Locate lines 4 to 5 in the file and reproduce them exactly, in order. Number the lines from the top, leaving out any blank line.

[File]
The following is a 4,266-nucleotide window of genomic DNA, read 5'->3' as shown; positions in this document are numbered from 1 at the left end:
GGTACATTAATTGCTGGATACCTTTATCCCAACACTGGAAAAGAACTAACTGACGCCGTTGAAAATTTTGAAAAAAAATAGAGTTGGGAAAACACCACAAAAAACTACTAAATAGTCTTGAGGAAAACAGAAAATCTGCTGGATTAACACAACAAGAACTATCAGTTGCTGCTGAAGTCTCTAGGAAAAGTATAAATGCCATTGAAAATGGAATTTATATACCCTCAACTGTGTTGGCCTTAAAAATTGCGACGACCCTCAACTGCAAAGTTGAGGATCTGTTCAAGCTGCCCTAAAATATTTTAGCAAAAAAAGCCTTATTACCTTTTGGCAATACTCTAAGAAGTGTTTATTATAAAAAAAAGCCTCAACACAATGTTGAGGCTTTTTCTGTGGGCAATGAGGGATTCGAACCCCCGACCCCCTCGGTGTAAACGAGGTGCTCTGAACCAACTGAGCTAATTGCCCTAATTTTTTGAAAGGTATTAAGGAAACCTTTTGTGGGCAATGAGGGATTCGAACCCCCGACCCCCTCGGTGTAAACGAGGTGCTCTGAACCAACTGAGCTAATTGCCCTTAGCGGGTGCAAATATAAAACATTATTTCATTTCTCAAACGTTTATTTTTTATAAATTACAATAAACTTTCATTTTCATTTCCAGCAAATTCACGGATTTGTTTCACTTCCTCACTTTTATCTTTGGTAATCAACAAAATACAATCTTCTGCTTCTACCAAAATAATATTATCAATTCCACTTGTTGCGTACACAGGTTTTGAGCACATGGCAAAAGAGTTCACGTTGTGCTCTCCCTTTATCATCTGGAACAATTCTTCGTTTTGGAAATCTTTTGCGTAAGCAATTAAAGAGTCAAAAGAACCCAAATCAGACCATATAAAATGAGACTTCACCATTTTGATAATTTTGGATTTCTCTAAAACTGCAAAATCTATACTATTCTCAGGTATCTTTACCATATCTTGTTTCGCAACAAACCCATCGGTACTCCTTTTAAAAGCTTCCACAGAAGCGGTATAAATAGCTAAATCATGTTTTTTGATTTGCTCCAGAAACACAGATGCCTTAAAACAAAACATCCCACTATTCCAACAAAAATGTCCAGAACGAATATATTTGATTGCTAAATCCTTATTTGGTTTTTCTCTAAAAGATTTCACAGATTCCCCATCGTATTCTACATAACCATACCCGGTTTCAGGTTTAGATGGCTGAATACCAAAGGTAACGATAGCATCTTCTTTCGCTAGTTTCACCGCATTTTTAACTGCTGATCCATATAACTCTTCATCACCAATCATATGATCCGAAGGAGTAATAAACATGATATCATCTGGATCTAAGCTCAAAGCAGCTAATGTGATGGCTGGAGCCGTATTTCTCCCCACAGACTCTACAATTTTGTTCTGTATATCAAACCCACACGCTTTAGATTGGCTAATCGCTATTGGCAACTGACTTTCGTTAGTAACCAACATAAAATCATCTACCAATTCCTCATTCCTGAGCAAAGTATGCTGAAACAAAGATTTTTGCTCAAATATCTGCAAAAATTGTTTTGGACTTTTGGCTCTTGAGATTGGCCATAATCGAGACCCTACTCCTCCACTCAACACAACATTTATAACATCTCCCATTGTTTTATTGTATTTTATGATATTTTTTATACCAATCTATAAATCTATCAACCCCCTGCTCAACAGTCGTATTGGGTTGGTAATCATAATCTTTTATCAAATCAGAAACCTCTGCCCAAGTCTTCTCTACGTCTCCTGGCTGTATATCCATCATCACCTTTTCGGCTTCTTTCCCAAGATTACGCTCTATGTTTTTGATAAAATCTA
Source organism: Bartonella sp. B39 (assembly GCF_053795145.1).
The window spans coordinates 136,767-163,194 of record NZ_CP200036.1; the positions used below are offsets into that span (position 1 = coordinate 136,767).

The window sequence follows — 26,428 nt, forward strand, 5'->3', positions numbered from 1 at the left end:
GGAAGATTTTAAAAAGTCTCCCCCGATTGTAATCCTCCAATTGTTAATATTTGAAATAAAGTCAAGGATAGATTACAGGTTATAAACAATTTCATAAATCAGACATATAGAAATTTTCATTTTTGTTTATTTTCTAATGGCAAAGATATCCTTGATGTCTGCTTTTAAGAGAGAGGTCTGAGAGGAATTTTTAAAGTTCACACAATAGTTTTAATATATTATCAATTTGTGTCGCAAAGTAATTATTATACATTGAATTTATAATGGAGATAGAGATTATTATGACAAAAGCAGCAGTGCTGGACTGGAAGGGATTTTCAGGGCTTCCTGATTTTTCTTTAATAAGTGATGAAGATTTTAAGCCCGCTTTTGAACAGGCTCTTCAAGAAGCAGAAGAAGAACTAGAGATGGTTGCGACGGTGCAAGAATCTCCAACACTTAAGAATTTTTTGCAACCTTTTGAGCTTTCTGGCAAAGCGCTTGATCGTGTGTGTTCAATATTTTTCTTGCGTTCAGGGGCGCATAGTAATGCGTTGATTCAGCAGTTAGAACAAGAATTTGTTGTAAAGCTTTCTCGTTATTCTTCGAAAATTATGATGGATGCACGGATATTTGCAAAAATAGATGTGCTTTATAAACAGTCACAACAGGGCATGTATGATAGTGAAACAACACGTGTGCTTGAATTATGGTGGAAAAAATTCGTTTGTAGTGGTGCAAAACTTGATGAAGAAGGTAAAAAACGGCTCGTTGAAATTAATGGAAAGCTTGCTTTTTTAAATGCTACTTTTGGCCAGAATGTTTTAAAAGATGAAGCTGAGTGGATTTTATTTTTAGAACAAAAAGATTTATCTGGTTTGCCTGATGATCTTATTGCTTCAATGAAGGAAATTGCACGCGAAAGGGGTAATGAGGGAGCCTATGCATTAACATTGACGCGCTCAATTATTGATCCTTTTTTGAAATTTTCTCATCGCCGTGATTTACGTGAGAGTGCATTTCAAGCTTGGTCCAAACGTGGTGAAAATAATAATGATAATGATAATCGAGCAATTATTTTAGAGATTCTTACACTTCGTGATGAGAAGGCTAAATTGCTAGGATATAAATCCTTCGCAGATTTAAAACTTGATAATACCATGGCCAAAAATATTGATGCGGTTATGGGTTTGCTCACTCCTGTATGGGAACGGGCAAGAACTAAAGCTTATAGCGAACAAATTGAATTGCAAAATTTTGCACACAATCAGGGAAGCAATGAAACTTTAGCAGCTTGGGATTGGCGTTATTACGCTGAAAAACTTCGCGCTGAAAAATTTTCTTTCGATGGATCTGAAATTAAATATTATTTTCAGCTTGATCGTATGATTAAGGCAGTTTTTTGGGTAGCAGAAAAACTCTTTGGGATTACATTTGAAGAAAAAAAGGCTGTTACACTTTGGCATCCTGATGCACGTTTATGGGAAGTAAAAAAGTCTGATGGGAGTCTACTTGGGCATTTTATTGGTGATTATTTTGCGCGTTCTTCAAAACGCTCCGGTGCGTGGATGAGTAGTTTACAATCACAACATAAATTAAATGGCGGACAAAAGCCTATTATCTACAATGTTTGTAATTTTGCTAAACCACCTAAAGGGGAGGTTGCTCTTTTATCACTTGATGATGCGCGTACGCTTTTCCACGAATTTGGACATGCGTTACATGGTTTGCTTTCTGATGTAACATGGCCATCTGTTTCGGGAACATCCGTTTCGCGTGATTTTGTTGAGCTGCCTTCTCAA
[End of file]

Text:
The window spans coordinates 136,767-163,194 of record NZ_CP200036.1; the positions used below are offsets into that span (position 1 = coordinate 136,767).

The window sequence follows — 26,428 nt, forward strand, 5'->3', positions numbered from 1 at the left end: